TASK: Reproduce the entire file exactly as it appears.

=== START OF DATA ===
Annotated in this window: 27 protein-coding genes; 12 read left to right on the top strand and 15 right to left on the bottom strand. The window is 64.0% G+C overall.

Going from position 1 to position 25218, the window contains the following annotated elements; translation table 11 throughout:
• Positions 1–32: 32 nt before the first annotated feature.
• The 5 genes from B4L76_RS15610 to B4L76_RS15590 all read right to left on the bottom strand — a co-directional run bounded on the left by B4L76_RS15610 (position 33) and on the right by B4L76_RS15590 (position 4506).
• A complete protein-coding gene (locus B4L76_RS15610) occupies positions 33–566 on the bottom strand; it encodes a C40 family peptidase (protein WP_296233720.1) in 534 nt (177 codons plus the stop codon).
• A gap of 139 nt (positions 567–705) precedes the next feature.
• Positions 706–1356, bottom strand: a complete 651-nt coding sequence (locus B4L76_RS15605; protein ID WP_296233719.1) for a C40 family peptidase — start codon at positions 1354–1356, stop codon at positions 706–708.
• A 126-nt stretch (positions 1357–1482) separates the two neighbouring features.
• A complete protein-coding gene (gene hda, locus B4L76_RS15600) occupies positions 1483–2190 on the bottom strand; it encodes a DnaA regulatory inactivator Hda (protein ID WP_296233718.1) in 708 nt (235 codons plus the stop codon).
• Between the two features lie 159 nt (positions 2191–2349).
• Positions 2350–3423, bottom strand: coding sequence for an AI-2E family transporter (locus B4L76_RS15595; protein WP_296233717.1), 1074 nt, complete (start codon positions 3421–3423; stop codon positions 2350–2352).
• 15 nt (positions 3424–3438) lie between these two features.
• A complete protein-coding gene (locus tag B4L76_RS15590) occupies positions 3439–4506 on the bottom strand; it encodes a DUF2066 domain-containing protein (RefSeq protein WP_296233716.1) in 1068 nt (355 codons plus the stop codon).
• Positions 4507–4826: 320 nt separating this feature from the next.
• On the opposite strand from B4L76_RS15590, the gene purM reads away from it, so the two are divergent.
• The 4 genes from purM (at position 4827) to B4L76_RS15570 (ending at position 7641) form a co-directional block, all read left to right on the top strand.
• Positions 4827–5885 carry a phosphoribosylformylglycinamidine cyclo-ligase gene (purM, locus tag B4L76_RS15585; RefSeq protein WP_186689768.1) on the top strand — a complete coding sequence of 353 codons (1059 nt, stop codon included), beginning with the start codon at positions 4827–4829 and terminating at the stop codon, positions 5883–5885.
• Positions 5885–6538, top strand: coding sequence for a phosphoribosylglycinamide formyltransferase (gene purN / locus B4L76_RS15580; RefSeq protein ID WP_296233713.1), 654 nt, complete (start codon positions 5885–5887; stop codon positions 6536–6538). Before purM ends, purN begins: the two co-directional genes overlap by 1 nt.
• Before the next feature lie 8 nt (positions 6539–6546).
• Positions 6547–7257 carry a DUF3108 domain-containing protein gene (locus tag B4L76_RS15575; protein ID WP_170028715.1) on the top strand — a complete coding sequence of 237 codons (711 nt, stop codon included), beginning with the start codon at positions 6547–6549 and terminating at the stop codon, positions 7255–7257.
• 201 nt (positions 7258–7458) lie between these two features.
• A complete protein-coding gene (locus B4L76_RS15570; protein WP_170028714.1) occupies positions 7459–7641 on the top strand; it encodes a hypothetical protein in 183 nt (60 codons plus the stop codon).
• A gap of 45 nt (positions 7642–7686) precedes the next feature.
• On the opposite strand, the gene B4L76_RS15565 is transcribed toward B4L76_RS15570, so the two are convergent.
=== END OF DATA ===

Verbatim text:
Annotated in this window: 27 protein-coding genes; 12 read left to right on the top strand and 15 right to left on the bottom strand. The window is 64.0% G+C overall.

Going from position 1 to position 25218, the window contains the following annotated elements; translation table 11 throughout:
• Positions 1–32: 32 nt before the first annotated feature.
• The 5 genes from B4L76_RS15610 to B4L76_RS15590 all read right to left on the bottom strand — a co-directional run bounded on the left by B4L76_RS15610 (position 33) and on the right by B4L76_RS15590 (position 4506).
• A complete protein-coding gene (locus B4L76_RS15610) occupies positions 33–566 on the bottom strand; it encodes a C40 family peptidase (protein WP_296233720.1) in 534 nt (177 codons plus the stop codon).
• A gap of 139 nt (positions 567–705) precedes the next feature.
• Positions 706–1356, bottom strand: a complete 651-nt coding sequence (locus B4L76_RS15605; protein ID WP_296233719.1) for a C40 family peptidase — start codon at positions 1354–1356, stop codon at positions 706–708.
• A 126-nt stretch (positions 1357–1482) separates the two neighbouring features.
• A complete protein-coding gene (gene hda, locus B4L76_RS15600) occupies positions 1483–2190 on the bottom strand; it encodes a DnaA regulatory inactivator Hda (protein ID WP_296233718.1) in 708 nt (235 codons plus the stop codon).
• Between the two features lie 159 nt (positions 2191–2349).
• Positions 2350–3423, bottom strand: coding sequence for an AI-2E family transporter (locus B4L76_RS15595; protein WP_296233717.1), 1074 nt, complete (start codon positions 3421–3423; stop codon positions 2350–2352).
• 15 nt (positions 3424–3438) lie between these two features.
• A complete protein-coding gene (locus tag B4L76_RS15590) occupies positions 3439–4506 on the bottom strand; it encodes a DUF2066 domain-containing protein (RefSeq protein WP_296233716.1) in 1068 nt (355 codons plus the stop codon).
• Positions 4507–4826: 320 nt separating this feature from the next.
• On the opposite strand from B4L76_RS15590, the gene purM reads away from it, so the two are divergent.
• The 4 genes from purM (at position 4827) to B4L76_RS15570 (ending at position 7641) form a co-directional block, all read left to right on the top strand.
• Positions 4827–5885 carry a phosphoribosylformylglycinamidine cyclo-ligase gene (purM, locus tag B4L76_RS15585; RefSeq protein WP_186689768.1) on the top strand — a complete coding sequence of 353 codons (1059 nt, stop codon included), beginning with the start codon at positions 4827–4829 and terminating at the stop codon, positions 5883–5885.
• Positions 5885–6538, top strand: coding sequence for a phosphoribosylglycinamide formyltransferase (gene purN / locus B4L76_RS15580; RefSeq protein ID WP_296233713.1), 654 nt, complete (start codon positions 5885–5887; stop codon positions 6536–6538). Before purM ends, purN begins: the two co-directional genes overlap by 1 nt.
• Before the next feature lie 8 nt (positions 6539–6546).
• Positions 6547–7257 carry a DUF3108 domain-containing protein gene (locus tag B4L76_RS15575; protein ID WP_170028715.1) on the top strand — a complete coding sequence of 237 codons (711 nt, stop codon included), beginning with the start codon at positions 6547–6549 and terminating at the stop codon, positions 7255–7257.
• 201 nt (positions 7258–7458) lie between these two features.
• A complete protein-coding gene (locus B4L76_RS15570; protein WP_170028714.1) occupies positions 7459–7641 on the top strand; it encodes a hypothetical protein in 183 nt (60 codons plus the stop codon).
• A gap of 45 nt (positions 7642–7686) precedes the next feature.
• On the opposite strand, the gene B4L76_RS15565 is transcribed toward B4L76_RS15570, so the two are convergent.